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image: Mammalian Immunity: What’s RNAi Got to Do with It?

Mammalian Immunity: What’s RNAi Got to Do with It?

By | July 21, 2017

A new study adds to the evidence that mammalian cells can use small interfering RNAs to defend against viruses, but questions remain about physiological importance.

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image: Immunized Cows Produce Anti-HIV Antibodies

Immunized Cows Produce Anti-HIV Antibodies

By | July 20, 2017

Cows injected with a protein that mimics HIV’s envelope make broadly neutralizing antibodies that inhibit multiple strains of the virus.

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image: Image of the Day: A Swell Idea

Image of the Day: A Swell Idea

By | July 19, 2017

To improve the resolution of biological samples at the cellular level, researchers inflate tissues with “swellable polymers” so that they’re easier to see under the microscope.    

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image: Image of the Day: Skinning the Cat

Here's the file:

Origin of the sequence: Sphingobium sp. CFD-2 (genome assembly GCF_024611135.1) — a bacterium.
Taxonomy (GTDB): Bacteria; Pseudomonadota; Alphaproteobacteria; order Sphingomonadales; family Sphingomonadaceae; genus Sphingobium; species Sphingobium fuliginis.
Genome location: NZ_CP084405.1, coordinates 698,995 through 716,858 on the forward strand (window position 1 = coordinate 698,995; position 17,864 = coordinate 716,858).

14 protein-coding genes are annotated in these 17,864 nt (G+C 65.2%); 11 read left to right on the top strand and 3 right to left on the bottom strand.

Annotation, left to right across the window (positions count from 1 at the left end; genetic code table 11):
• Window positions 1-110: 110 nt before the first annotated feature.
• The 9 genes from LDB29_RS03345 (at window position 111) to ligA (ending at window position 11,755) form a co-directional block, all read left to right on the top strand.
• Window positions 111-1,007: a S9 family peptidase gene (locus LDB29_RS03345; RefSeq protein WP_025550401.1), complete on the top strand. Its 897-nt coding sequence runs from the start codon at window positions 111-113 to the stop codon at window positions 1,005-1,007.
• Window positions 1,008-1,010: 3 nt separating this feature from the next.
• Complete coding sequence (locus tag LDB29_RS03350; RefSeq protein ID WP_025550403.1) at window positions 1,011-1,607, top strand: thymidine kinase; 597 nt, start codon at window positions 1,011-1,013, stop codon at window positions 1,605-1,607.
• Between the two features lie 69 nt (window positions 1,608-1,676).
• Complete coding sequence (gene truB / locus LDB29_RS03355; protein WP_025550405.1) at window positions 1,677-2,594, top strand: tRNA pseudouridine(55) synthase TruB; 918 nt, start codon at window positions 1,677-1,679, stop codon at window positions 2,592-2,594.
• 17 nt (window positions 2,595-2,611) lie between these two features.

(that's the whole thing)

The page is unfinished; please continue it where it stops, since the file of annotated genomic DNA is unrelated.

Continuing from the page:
Image of the Day: Skinning the Cat

By | July 17, 2017

This stack of polarized light micrographs depicts a vibrant ensemble of tissues, hair follicles, and vessels within a slice of cat skin.

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image: DNA Origami

DNA Origami

By | July 17, 2017

Will complex, folded synthetic DNA molecules one day serve as capsules to deliver drugs to cancer cells?

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Using single-cell RNA sequencing, scientists characterize new populations of dendritic cells and monocytes.

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image: Grass Routes

Grass Routes

By | July 17, 2017

Researchers are discovering a suite of new locations and functions of endocannabinoid receptors that play roles in sickness and in health.

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image: Endocannabinoids in the Groove

Endocannabinoids in the Groove

By | July 17, 2017

The system responsible for the buzz humans get from marijuana plays a passel of physiological roles outside the brain.

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image: Anti-Preeclampsia Hormone Discovered

Anti-Preeclampsia Hormone Discovered

By | June 29, 2017

A small, placenta-produced peptide fixes the pregnancy-related condition in mice. 

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image: T Cells That Drive Toxic Shock in Mice Identified

T Cells That Drive Toxic Shock in Mice Identified

By | June 20, 2017

Overzealous activity by mucosa-associated invariant T (MAIT) cells in response to bacterial toxins can lead to illness instead of stopping it.

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